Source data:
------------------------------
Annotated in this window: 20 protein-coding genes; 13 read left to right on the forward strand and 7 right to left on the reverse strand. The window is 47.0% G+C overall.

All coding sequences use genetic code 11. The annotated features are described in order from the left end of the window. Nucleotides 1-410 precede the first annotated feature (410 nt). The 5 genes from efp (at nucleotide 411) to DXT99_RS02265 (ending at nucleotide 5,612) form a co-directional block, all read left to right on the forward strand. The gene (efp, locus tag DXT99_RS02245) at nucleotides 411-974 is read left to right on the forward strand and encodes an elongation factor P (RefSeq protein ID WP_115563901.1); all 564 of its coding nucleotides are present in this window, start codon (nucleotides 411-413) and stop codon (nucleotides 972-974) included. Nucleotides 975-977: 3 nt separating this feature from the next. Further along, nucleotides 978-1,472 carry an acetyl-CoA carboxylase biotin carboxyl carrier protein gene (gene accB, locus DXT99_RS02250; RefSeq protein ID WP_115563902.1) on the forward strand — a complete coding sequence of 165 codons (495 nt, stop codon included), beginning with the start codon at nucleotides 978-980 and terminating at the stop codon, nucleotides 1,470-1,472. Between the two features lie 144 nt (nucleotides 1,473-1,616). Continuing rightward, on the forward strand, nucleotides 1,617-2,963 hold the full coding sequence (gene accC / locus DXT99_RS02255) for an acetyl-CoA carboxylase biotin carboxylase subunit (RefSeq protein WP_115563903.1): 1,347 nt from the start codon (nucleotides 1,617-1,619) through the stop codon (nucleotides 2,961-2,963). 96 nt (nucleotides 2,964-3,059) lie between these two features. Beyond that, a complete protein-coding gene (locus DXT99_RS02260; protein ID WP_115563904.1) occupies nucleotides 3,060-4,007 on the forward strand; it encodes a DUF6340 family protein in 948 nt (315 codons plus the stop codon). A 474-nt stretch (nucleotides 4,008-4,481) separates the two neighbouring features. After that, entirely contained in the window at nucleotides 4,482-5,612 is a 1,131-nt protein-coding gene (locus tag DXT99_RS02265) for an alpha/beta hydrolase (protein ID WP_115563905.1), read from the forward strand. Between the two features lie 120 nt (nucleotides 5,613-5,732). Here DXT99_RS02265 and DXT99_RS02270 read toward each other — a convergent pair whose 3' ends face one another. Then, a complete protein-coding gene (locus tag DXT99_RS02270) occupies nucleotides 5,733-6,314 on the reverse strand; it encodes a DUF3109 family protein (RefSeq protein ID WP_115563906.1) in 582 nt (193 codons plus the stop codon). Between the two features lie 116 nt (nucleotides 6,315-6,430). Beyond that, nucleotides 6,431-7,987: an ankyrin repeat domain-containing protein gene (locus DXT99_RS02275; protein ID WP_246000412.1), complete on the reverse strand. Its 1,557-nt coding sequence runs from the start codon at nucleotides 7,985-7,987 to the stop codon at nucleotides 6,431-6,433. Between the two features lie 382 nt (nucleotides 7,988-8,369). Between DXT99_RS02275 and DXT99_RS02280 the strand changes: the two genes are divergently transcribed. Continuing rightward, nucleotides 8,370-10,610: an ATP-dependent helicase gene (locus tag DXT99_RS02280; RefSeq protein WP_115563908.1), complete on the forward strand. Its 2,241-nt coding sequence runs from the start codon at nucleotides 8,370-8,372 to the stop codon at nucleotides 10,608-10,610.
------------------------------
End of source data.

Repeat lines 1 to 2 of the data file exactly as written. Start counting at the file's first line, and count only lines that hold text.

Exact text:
Annotated in this window: 20 protein-coding genes; 13 read left to right on the forward strand and 7 right to left on the reverse strand. The window is 47.0% G+C overall.

All coding sequences use genetic code 11. The annotated features are described in order from the left end of the window. Nucleotides 1-410 precede the first annotated feature (410 nt). The 5 genes from efp (at nucleotide 411) to DXT99_RS02265 (ending at nucleotide 5,612) form a co-directional block, all read left to right on the forward strand. The gene (efp, locus tag DXT99_RS02245) at nucleotides 411-974 is read left to right on the forward strand and encodes an elongation factor P (RefSeq protein ID WP_115563901.1); all 564 of its coding nucleotides are present in this window, start codon (nucleotides 411-413) and stop codon (nucleotides 972-974) included. Nucleotides 975-977: 3 nt separating this feature from the next. Further along, nucleotides 978-1,472 carry an acetyl-CoA carboxylase biotin carboxyl carrier protein gene (gene accB, locus DXT99_RS02250; RefSeq protein ID WP_115563902.1) on the forward strand — a complete coding sequence of 165 codons (495 nt, stop codon included), beginning with the start codon at nucleotides 978-980 and terminating at the stop codon, nucleotides 1,470-1,472. Between the two features lie 144 nt (nucleotides 1,473-1,616). Continuing rightward, on the forward strand, nucleotides 1,617-2,963 hold the full coding sequence (gene accC / locus DXT99_RS02255) for an acetyl-CoA carboxylase biotin carboxylase subunit (RefSeq protein WP_115563903.1): 1,347 nt from the start codon (nucleotides 1,617-1,619) through the stop codon (nucleotides 2,961-2,963). 96 nt (nucleotides 2,964-3,059) lie between these two features. Beyond that, a complete protein-coding gene (locus DXT99_RS02260; protein ID WP_115563904.1) occupies nucleotides 3,060-4,007 on the forward strand; it encodes a DUF6340 family protein in 948 nt (315 codons plus the stop codon). A 474-nt stretch (nucleotides 4,008-4,481) separates the two neighbouring features. After that, entirely contained in the window at nucleotides 4,482-5,612 is a 1,131-nt protein-coding gene (locus tag DXT99_RS02265) for an alpha/beta hydrolase (protein ID WP_115563905.1), read from the forward strand. Between the two features lie 120 nt (nucleotides 5,613-5,732). Here DXT99_RS02265 and DXT99_RS02270 read toward each other — a convergent pair whose 3' ends face one another. Then, a complete protein-coding gene (locus tag DXT99_RS02270) occupies nucleotides 5,733-6,314 on the reverse strand; it encodes a DUF3109 family protein (RefSeq protein ID WP_115563906.1) in 582 nt (193 codons plus the stop codon). Between the two features lie 116 nt (nucleotides 6,315-6,430). Beyond that, nucleotides 6,431-7,987: an ankyrin repeat domain-containing protein gene (locus DXT99_RS02275; protein ID WP_246000412.1), complete on the reverse strand. Its 1,557-nt coding sequence runs from the start codon at nucleotides 7,985-7,987 to the stop codon at nucleotides 6,431-6,433. Between the two features lie 382 nt (nucleotides 7,988-8,369). Between DXT99_RS02275 and DXT99_RS02280 the strand changes: the two genes are divergently transcribed. Continuing rightward, nucleotides 8,370-10,610: an ATP-dependent helicase gene (locus tag DXT99_RS02280; RefSeq protein WP_115563908.1), complete on the forward strand. Its 2,241-nt coding sequence runs from the start codon at nucleotides 8,370-8,372 to the stop codon at nucleotides 10,608-10,610.